I’ve been so preoccupied fixing up and opening the new gallery that I’ve been remiss in doing another update about Finn (see previous posts Rescue Dog: Meet Finn (Survivor), Rescue Dog’s Happy Success Story: Finn Thrives and Rescue Dog Finn: A Love Story). Some of you have been asking about him so it’s high time I told you how he’s doing. The truth is, I’ve been enjoying LIVING with him so much that I haven’t been DOCUMENTING him very well. It’s an entirely different energy to just hang out with him and not always be thinking of getting some photo or video. Plus he freezes when I pull out the camera. I kid you not—Finn’s version of stop action. So there are fewer pictures and less video to draw from. I want to tell you I’ve missed some prize action! There have been times when I’ve even had the camera in my pocket but I’ve been too mesmerized watching him (and sometimes laughing at him) to pull it out and shoot video.
Before I show you how good he is looking now, here is a reminder of what Finn looked like soon after I first found him living on the streets:
Here’s what Finn looks like today:
Finn has so much energy and muscle mass now that he is often nothing but a yellow blur, dashing and dancing, clowning across the property. And he is a total clown—a trickster. He has these little games he sets up to play with me (and recently even with Kelee). I recognize them now and when I accept his silly invitations, when I step into one of his set-ups, I can almost hear him laughing with glee, so delighted he is with the joke he’s played on me! He’s a little like my father in this. Dad always laughed at his own jokes. His eyes would crinkle up and almost disappear and he would laugh out loud. Finn does exactly that.
He and Kelee have a morning tradition: I open the front door and they are like two race horses out of the shoot — they are racing each other to see who will make it to the land grant first. Then they are off together, patrolling the property. In fact they have bonded surrounding this, which is so good because it was a real challenge for them in those first couple of months. I think they are even becoming friends. I know they respect each other.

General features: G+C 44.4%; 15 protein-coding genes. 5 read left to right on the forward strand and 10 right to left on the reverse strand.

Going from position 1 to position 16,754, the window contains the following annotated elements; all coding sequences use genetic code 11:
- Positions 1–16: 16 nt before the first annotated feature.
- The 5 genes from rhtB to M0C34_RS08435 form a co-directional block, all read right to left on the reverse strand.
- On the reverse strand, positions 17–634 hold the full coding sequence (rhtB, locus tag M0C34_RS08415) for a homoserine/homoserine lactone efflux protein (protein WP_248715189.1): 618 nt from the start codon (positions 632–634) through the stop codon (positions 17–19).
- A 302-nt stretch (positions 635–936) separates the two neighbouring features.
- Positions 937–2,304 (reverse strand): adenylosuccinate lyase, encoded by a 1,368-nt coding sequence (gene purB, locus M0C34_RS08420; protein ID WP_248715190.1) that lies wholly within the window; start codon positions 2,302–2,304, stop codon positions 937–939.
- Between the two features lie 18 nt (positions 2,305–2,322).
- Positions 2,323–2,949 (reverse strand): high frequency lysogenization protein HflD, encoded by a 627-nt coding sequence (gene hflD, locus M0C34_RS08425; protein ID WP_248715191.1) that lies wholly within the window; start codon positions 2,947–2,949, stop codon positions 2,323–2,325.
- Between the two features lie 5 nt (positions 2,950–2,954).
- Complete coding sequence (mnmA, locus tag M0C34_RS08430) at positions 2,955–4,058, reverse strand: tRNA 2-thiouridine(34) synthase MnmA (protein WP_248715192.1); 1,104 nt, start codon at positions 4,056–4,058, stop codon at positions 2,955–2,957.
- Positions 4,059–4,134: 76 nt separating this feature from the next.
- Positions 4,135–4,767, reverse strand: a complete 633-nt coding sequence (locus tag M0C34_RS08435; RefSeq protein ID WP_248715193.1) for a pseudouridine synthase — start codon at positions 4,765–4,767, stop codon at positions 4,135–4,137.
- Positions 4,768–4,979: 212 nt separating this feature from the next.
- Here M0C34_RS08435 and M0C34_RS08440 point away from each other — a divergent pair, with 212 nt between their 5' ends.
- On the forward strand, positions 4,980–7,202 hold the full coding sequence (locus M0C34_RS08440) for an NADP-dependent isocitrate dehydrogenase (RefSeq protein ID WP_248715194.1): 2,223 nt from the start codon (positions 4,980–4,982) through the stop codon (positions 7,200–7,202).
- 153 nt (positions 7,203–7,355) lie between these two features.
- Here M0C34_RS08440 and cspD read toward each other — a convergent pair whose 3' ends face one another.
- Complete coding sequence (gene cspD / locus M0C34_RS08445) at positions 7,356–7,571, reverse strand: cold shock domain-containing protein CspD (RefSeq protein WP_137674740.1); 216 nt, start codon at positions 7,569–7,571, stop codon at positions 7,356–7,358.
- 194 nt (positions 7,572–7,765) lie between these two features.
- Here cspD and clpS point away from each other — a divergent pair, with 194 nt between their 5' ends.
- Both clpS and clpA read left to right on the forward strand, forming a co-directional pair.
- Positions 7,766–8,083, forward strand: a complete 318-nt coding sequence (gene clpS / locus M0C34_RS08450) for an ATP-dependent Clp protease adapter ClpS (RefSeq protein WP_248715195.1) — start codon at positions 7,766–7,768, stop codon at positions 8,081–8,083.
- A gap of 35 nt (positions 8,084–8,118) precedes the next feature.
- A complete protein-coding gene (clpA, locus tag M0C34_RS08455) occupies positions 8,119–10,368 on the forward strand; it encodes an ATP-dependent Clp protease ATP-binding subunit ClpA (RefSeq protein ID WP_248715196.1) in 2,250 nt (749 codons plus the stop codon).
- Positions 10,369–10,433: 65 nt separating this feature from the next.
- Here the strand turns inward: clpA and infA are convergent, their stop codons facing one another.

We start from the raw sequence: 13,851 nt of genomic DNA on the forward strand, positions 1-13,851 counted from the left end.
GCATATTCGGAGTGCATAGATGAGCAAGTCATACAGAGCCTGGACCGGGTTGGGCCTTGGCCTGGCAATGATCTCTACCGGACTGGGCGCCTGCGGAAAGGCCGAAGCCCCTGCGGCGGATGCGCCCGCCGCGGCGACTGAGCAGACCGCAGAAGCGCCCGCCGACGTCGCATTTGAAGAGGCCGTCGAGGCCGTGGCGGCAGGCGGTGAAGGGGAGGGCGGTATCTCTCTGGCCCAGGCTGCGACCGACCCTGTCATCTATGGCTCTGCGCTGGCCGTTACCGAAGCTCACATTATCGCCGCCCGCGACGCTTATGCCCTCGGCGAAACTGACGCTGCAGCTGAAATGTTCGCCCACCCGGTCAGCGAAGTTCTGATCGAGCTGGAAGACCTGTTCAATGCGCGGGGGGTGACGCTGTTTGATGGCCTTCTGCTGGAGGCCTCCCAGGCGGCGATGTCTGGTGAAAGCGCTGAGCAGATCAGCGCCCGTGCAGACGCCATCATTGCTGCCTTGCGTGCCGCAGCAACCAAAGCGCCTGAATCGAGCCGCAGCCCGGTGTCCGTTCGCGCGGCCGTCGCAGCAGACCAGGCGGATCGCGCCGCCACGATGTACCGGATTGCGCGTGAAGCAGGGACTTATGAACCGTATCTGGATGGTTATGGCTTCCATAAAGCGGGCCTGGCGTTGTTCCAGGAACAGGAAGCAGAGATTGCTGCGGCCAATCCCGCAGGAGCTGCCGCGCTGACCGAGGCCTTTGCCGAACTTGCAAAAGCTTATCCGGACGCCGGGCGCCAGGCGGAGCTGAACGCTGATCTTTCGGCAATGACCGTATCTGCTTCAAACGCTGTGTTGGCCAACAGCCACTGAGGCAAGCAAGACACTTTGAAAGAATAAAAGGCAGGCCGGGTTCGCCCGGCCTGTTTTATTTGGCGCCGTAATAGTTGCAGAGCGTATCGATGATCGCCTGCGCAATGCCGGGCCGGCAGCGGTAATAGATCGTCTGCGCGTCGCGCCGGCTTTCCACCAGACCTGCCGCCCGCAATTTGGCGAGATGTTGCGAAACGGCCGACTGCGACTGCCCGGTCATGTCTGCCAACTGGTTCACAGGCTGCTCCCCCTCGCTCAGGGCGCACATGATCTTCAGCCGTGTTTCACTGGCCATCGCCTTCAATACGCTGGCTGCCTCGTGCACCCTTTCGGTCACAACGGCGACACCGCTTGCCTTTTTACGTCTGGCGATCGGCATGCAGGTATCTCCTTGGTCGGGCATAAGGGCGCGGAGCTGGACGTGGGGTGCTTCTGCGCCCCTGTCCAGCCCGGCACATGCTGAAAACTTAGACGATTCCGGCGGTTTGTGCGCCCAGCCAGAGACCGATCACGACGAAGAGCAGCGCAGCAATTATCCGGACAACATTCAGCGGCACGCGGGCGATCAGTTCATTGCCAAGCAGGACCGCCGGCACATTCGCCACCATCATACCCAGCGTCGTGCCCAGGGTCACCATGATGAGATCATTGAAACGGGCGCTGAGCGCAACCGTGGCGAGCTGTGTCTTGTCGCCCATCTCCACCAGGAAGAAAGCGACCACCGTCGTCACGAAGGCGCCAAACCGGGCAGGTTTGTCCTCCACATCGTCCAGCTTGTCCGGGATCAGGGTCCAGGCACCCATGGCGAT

And Skye is better at sharing herself between them, so Kelee isn’t as jealous of her affections anymore.
Finn walks with Kelee and me every day now, which means we can no longer go all the way out to the horses. There are some very aggressive dogs on that route and, while Kelee is a diplomat, Finn will fight when provoked. I think he’s had to to protect himself, and he still has all those old defenses. Yet he is so gentle that even my scardiest cat will come right up to him, sniff his mouth and nose, and then curl up next to him.
Finn has lost a lot of his fur and it’s coming back in patches so he looks pretty scruffy. The vet says it’ll be about 8 months to a year before we’ll know what his coat is going to be. I guess it was such unhealthy growth from his time of starvation that he shed all of that and is growing something healthier back.
I know what those old injuries are now, the ones I’ve mentioned before. He has a hip fracture that was never set. Dr. Ramsay says when he’s stronger we can x-ray it and see what kind of surgical options are available, but she’s inclined to leave it be. He’s suffered so much already and he gets along okay on that leg. The worse injury is his right front leg. Sometimes he can put no weight on it at all. Turns out that’s a result of what I thought were bee bees in his chest. In fact, those are shotgun pellets and he’s filled with them. Ramsay says she’s learned over the years that it’s cruel to try to surgically remove them. You dig and dig and there are always more. The wounds are slow to heal and, even when you think you’ve removed them all, more surface. She says Finn would likely light up the film if we did an x-ray, he’s packing so much metal in him. The trouble is that the pellets move around. Sometimes they’ll be perfectly comfortable and other times they’ll touch a nerve. So I give him aspirin on the bad days, as directed.
I also know his story now, at least part of it and, right up until time to post it, I was going to tell you. But then I decided we hear about too much suffering in this world. Finn seems willing and able to let the past go, to forgive the wrongs done to him. So I will follow his lead and forgive. I will let what’s done be done and I will heal my own heart. He is happy. And that makes me happy.
I, just this minute, learned something new about Finn: he does NOT like the rain!
For those of you who aren’t aware of this blog already, I highly recommend it. It’s one of my favorites and Neil has been terrific about publishing Finn’s story:
and here’s the facebook page:
LifeWithDogs Facebook Page
Some photos in this post were shot by my friend, Kathy Kessler.
Love to you all,